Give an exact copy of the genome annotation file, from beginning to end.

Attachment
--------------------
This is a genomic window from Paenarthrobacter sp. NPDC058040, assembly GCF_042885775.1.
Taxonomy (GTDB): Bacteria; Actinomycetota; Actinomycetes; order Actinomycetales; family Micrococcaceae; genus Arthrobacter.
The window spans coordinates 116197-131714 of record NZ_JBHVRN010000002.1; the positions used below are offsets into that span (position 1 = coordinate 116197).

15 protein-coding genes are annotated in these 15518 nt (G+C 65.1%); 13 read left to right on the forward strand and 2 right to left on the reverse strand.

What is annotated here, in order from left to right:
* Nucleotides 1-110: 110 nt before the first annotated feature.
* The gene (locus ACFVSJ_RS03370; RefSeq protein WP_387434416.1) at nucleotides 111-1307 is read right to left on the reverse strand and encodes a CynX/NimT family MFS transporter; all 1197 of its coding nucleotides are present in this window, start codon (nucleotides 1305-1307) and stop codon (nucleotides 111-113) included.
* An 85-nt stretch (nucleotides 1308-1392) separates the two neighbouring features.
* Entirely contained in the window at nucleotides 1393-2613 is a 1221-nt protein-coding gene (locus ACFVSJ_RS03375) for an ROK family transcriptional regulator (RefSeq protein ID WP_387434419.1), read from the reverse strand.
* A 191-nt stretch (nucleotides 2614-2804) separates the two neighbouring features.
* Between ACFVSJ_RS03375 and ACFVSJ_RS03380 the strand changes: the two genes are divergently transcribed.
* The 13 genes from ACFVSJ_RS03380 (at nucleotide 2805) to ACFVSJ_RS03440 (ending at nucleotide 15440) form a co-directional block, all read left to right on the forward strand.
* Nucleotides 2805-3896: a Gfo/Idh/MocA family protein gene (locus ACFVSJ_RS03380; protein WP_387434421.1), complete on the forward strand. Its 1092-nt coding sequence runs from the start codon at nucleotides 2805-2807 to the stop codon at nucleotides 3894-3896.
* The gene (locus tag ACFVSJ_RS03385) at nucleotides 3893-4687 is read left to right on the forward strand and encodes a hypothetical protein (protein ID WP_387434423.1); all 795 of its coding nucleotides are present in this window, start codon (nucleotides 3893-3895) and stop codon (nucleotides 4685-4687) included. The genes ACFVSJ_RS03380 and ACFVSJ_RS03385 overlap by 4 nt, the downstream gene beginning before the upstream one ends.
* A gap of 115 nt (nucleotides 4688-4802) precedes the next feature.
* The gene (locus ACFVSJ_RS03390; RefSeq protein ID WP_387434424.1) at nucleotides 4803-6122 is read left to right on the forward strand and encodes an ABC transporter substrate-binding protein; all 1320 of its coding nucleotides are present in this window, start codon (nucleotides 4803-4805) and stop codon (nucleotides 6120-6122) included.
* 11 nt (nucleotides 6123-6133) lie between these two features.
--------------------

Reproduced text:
This is a genomic window from Paenarthrobacter sp. NPDC058040, assembly GCF_042885775.1.
Taxonomy (GTDB): Bacteria; Actinomycetota; Actinomycetes; order Actinomycetales; family Micrococcaceae; genus Arthrobacter.
The window spans coordinates 116197-131714 of record NZ_JBHVRN010000002.1; the positions used below are offsets into that span (position 1 = coordinate 116197).

15 protein-coding genes are annotated in these 15518 nt (G+C 65.1%); 13 read left to right on the forward strand and 2 right to left on the reverse strand.

What is annotated here, in order from left to right:
* Nucleotides 1-110: 110 nt before the first annotated feature.
* The gene (locus ACFVSJ_RS03370; RefSeq protein WP_387434416.1) at nucleotides 111-1307 is read right to left on the reverse strand and encodes a CynX/NimT family MFS transporter; all 1197 of its coding nucleotides are present in this window, start codon (nucleotides 1305-1307) and stop codon (nucleotides 111-113) included.
* An 85-nt stretch (nucleotides 1308-1392) separates the two neighbouring features.
* Entirely contained in the window at nucleotides 1393-2613 is a 1221-nt protein-coding gene (locus ACFVSJ_RS03375) for an ROK family transcriptional regulator (RefSeq protein ID WP_387434419.1), read from the reverse strand.
* A 191-nt stretch (nucleotides 2614-2804) separates the two neighbouring features.
* Between ACFVSJ_RS03375 and ACFVSJ_RS03380 the strand changes: the two genes are divergently transcribed.
* The 13 genes from ACFVSJ_RS03380 (at nucleotide 2805) to ACFVSJ_RS03440 (ending at nucleotide 15440) form a co-directional block, all read left to right on the forward strand.
* Nucleotides 2805-3896: a Gfo/Idh/MocA family protein gene (locus ACFVSJ_RS03380; protein WP_387434421.1), complete on the forward strand. Its 1092-nt coding sequence runs from the start codon at nucleotides 2805-2807 to the stop codon at nucleotides 3894-3896.
* The gene (locus tag ACFVSJ_RS03385) at nucleotides 3893-4687 is read left to right on the forward strand and encodes a hypothetical protein (protein ID WP_387434423.1); all 795 of its coding nucleotides are present in this window, start codon (nucleotides 3893-3895) and stop codon (nucleotides 4685-4687) included. The genes ACFVSJ_RS03380 and ACFVSJ_RS03385 overlap by 4 nt, the downstream gene beginning before the upstream one ends.
* A gap of 115 nt (nucleotides 4688-4802) precedes the next feature.
* The gene (locus ACFVSJ_RS03390; RefSeq protein ID WP_387434424.1) at nucleotides 4803-6122 is read left to right on the forward strand and encodes an ABC transporter substrate-binding protein; all 1320 of its coding nucleotides are present in this window, start codon (nucleotides 4803-4805) and stop codon (nucleotides 6120-6122) included.
* 11 nt (nucleotides 6123-6133) lie between these two features.